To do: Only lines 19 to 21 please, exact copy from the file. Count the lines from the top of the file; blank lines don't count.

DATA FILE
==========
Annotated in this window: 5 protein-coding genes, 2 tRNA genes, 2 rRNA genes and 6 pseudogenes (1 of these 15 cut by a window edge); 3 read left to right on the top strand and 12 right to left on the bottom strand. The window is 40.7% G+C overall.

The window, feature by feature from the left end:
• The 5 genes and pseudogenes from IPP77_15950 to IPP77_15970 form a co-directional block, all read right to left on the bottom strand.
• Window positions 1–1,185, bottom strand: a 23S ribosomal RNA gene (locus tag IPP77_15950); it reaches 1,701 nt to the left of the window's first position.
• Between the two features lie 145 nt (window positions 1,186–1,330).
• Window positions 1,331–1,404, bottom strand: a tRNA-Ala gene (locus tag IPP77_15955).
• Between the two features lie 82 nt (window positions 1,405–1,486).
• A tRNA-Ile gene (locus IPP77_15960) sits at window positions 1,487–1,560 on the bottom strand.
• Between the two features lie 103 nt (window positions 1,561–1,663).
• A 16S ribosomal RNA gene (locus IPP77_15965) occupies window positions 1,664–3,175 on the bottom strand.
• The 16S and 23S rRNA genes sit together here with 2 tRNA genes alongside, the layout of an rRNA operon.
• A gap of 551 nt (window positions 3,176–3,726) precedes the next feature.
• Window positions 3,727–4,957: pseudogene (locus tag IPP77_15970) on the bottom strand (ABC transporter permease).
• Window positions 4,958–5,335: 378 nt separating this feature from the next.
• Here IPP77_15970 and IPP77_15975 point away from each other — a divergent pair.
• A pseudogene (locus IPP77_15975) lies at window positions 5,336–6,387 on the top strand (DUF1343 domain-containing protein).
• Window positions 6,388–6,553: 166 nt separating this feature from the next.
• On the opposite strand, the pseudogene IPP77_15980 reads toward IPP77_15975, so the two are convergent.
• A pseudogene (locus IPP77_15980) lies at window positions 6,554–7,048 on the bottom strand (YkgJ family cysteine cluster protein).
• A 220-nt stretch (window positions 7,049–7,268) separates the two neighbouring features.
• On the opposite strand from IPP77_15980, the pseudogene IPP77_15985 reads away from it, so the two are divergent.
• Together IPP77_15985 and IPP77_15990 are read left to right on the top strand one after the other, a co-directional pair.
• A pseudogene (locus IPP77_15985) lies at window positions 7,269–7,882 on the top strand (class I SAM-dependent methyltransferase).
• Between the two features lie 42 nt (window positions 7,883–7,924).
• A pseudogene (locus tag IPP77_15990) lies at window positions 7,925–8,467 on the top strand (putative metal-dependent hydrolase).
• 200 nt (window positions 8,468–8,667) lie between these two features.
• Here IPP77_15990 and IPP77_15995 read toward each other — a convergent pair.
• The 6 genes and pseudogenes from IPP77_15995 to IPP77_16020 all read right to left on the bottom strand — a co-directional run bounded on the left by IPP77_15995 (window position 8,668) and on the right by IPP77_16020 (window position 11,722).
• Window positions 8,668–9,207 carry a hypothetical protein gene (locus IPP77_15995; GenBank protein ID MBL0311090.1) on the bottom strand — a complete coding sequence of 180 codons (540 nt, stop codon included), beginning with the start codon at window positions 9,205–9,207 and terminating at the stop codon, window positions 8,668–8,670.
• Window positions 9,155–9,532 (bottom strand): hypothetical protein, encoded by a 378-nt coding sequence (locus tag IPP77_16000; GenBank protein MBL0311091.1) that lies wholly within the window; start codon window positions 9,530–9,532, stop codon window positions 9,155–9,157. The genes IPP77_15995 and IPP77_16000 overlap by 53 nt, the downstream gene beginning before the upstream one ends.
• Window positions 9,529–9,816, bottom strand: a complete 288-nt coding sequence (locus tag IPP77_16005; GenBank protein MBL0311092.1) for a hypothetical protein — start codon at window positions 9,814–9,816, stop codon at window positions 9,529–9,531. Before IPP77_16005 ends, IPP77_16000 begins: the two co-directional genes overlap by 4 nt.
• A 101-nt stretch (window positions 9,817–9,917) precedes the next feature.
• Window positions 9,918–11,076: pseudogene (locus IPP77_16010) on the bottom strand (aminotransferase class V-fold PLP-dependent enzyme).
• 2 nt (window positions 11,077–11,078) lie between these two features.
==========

• A pseudogene (locus IPP77_15980) lies at window positions 6,554–7,048 on the bottom strand (YkgJ family cysteine cluster protein).
• A 220-nt stretch (window positions 7,049–7,268) separates the two neighbouring features.
• On the opposite strand from IPP77_15980, the pseudogene IPP77_15985 reads away from it, so the two are divergent.